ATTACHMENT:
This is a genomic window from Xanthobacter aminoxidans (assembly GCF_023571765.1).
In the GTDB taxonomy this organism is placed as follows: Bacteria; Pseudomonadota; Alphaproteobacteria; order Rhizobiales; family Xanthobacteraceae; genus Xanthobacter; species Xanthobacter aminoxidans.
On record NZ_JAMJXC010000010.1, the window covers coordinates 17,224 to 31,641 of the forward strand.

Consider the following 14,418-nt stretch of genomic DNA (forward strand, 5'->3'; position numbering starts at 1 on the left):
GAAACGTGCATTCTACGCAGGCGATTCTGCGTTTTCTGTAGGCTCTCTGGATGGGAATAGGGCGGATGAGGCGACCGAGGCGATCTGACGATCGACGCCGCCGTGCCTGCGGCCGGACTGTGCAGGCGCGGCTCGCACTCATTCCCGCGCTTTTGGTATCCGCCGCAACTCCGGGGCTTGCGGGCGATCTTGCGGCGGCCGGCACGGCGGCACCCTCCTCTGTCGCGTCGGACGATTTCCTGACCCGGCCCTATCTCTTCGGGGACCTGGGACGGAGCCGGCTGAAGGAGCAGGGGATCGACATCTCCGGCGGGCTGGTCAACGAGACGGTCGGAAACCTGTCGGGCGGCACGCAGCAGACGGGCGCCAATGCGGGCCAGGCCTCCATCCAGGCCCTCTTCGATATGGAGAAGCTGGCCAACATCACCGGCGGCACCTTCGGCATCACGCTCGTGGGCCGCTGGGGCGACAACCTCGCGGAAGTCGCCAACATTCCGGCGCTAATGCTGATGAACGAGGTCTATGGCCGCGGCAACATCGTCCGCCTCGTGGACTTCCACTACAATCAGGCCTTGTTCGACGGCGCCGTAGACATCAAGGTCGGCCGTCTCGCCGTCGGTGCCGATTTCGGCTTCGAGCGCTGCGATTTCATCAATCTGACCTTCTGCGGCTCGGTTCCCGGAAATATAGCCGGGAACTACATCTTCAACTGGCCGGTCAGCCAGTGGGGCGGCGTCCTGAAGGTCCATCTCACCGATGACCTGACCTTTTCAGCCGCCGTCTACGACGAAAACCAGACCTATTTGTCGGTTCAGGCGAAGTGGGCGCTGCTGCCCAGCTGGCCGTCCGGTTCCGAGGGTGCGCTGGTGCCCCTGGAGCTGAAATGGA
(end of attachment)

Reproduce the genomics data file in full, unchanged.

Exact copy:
This is a genomic window from Xanthobacter aminoxidans (assembly GCF_023571765.1).
In the GTDB taxonomy this organism is placed as follows: Bacteria; Pseudomonadota; Alphaproteobacteria; order Rhizobiales; family Xanthobacteraceae; genus Xanthobacter; species Xanthobacter aminoxidans.
On record NZ_JAMJXC010000010.1, the window covers coordinates 17,224 to 31,641 of the forward strand.

Consider the following 14,418-nt stretch of genomic DNA (forward strand, 5'->3'; position numbering starts at 1 on the left):
GAAACGTGCATTCTACGCAGGCGATTCTGCGTTTTCTGTAGGCTCTCTGGATGGGAATAGGGCGGATGAGGCGACCGAGGCGATCTGACGATCGACGCCGCCGTGCCTGCGGCCGGACTGTGCAGGCGCGGCTCGCACTCATTCCCGCGCTTTTGGTATCCGCCGCAACTCCGGGGCTTGCGGGCGATCTTGCGGCGGCCGGCACGGCGGCACCCTCCTCTGTCGCGTCGGACGATTTCCTGACCCGGCCCTATCTCTTCGGGGACCTGGGACGGAGCCGGCTGAAGGAGCAGGGGATCGACATCTCCGGCGGGCTGGTCAACGAGACGGTCGGAAACCTGTCGGGCGGCACGCAGCAGACGGGCGCCAATGCGGGCCAGGCCTCCATCCAGGCCCTCTTCGATATGGAGAAGCTGGCCAACATCACCGGCGGCACCTTCGGCATCACGCTCGTGGGCCGCTGGGGCGACAACCTCGCGGAAGTCGCCAACATTCCGGCGCTAATGCTGATGAACGAGGTCTATGGCCGCGGCAACATCGTCCGCCTCGTGGACTTCCACTACAATCAGGCCTTGTTCGACGGCGCCGTAGACATCAAGGTCGGCCGTCTCGCCGTCGGTGCCGATTTCGGCTTCGAGCGCTGCGATTTCATCAATCTGACCTTCTGCGGCTCGGTTCCCGGAAATATAGCCGGGAACTACATCTTCAACTGGCCGGTCAGCCAGTGGGGCGGCGTCCTGAAGGTCCATCTCACCGATGACCTGACCTTTTCAGCCGCCGTCTACGACGAAAACCAGACCTATTTGTCGGTTCAGGCGAAGTGGGCGCTGCTGCCCAGCTGGCCGTCCGGTTCCGAGGGTGCGCTGGTGCCCCTGGAGCTGAAATGGA